Calvin Johnson on Pain Killers in the NFL

A former NFL player is speaking out about the use of painkillers in the NFL. Calvin Johnson played in the NFL for nine years as a wide receiver for the Detroit Lions. Johnson, along with other retired NFL players, are now starting to comment freely on the use of pain killers in the NFL as well as the culture of playing hurt in the NFL.

Calvin Johnson to Stay Retired from NFL, Might Donate Brain for ...
Wide Receiver Calvin Johnson
(Source: Mark Cunningham/Getty Images)

In Johnson’s nine year career he caught 731 passes for 11,619 yards and 83 touchdowns, registering seven seasons with more than 1,000 receiving yards and four seasons with at least 12 touchdowns. He was also was voted to six Pro Bowls and was a three-time All-Pro. Johnson retired from his football career due to the amount of injuries he had at the time. Johnson stating that “I know where my body’s at, know how it feels, you know,” he said. “I know how it felt to one, get it to go every day. And to be out there actually doing it every day, you know — the pain to do it. So I’m just like — and you can’t take Toradol and pain medicine every day, you know. You gotta give that stuff a rest, and that was one thing I wasn’t willing to do.”

During an interview for ESPN on E:60 Johnson stated that doctors would give out pain killers like candy, saying, “If you were hurting, then you could get ’em, you know. It was nothing. I mean, if you needed Vicodin, call out, ‘My ankle hurt,’ you know. ‘I need, I need it. I can’t, I can’t play without it,’ or something like that. It was simple. That’s how easy it was to get ’em, you know. So if you were dependent on ’em, they were readily available.”

In a study on Harm reduction and the NFL drug policy by Dylan Bennet, he stated that “the NFL drug policy functions as a kind of “three strikes you’re out” law except that in the case of the NFL the strikes against a player for drug use are often misdemeanors, whereas in a criminal context a person needs to commit felonies to be denied fundamental liberties. The NFL’s policy denies its employees highly paid work during unusually brief careers, on the basis of relatively benign drug use in their private lives. The high public profile of the NFL continuously constructs and reinforces the dominant, punitive drug policy model in an exceptionally strong way. Case studies of players suspended and banished from work demonstrate not only millions of dollars of lost earnings but also the harm caused by a punitive emphasis that makes drug use secret and pushes drug users away from the organizational structure of work that provides stability and better opportunities for treatment. The NFL’s effort to protect its brand with a conventionally punitive drug policy contributes to the harm that workers endure. There is a deep contradiction in the NFL regarding drugs.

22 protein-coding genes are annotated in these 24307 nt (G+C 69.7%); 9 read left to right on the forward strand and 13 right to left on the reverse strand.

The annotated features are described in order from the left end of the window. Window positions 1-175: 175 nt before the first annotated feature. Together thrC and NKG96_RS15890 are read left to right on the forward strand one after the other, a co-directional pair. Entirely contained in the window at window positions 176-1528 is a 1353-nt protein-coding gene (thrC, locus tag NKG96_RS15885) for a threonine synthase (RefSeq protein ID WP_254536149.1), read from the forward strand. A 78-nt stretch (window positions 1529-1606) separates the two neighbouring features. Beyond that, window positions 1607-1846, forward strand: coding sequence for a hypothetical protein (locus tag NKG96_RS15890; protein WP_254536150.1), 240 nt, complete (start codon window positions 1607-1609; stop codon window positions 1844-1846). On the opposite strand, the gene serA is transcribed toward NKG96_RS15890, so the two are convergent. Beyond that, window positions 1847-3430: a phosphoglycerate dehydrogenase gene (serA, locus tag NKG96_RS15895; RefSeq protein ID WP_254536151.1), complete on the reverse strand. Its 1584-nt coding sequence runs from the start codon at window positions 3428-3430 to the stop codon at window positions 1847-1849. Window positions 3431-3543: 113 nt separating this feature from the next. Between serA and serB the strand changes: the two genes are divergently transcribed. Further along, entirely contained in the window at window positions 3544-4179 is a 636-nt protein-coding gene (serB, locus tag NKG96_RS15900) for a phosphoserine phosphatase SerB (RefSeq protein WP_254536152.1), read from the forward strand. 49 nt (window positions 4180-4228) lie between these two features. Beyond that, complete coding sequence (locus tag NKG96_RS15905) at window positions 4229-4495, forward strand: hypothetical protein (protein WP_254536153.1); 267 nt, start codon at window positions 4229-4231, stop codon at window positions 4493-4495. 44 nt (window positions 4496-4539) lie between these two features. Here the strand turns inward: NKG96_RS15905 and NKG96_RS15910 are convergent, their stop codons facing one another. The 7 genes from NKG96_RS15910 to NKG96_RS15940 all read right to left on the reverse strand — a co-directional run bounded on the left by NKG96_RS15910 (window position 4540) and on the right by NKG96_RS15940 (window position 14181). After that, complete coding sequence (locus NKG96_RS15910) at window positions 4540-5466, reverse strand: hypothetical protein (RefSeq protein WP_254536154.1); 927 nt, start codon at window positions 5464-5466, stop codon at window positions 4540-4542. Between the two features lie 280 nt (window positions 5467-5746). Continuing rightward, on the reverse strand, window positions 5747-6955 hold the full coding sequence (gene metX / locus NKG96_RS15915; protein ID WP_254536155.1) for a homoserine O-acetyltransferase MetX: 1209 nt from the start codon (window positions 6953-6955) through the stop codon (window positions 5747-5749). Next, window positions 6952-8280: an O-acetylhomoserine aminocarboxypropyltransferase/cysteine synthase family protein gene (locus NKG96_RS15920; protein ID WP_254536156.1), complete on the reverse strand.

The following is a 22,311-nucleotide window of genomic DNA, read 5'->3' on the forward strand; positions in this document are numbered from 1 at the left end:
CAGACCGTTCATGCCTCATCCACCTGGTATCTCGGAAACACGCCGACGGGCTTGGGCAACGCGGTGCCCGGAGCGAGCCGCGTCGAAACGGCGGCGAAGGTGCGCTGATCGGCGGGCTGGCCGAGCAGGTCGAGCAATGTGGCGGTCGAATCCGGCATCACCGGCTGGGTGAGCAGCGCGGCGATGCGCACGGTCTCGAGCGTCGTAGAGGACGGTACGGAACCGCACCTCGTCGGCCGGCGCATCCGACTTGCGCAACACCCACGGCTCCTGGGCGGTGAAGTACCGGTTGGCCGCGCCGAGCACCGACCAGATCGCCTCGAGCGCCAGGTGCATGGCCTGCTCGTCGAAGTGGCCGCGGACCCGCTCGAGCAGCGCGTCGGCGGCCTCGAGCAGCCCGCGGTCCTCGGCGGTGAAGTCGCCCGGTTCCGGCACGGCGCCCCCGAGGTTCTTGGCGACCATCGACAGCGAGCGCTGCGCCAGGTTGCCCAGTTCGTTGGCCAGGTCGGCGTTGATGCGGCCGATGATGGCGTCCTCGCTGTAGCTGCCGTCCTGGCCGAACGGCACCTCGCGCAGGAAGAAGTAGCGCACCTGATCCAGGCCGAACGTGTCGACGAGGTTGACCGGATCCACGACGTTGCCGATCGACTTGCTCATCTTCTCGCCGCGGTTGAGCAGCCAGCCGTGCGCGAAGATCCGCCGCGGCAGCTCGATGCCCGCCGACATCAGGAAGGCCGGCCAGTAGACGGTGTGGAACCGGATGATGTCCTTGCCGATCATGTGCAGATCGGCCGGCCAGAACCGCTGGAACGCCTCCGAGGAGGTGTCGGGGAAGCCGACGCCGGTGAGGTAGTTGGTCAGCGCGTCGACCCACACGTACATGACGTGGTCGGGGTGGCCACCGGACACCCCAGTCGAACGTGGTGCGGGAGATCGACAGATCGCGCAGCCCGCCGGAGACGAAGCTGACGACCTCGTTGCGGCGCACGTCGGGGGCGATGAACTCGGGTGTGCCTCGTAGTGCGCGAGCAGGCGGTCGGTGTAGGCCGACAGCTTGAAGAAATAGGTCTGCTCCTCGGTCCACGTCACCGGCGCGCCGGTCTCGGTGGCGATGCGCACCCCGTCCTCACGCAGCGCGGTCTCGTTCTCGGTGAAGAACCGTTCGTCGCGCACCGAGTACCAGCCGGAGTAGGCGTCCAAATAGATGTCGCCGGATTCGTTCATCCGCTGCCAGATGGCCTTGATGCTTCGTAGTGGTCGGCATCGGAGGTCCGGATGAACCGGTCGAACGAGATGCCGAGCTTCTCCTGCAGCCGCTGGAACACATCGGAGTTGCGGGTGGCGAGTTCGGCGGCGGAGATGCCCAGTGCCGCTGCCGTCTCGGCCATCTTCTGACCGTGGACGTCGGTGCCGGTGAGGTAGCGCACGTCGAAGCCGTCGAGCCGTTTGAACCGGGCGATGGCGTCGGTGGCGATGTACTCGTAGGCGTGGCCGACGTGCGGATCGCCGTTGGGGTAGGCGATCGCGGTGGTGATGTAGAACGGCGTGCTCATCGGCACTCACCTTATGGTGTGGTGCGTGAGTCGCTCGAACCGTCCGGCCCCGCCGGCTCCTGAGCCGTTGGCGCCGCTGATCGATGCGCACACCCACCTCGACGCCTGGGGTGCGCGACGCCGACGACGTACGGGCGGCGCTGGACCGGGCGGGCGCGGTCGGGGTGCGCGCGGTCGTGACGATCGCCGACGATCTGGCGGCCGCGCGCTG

Johnson talked about how the culture of playing in the NFL almost demands that one should keep playing even when injured. In an interview on E:60 Johnson said “the team doctor, the team trainers, they work for the team. And I love ’em, you know. They’re some good people, you know. They want to see you do good. But at the same time, they work for the team, you know. They’re trying to do whatever they can to get you back on the field and make your team look good. So if it’s not gonna make the team look good, or if you’re not gonna be on the field, then they’re tryin’ to do whatever they can to make that happen.”

Johnson retired from the NFL at the age of 30, stating his concern of his health as his main reason for leaving the NFL.


Featured image: Detroit Lions wide receiver Calvin Johnson waves to fans after defeating the Miami Dolphins 20-16 in a NFL football game in Detroit (Source: Paul Sancya, AP)

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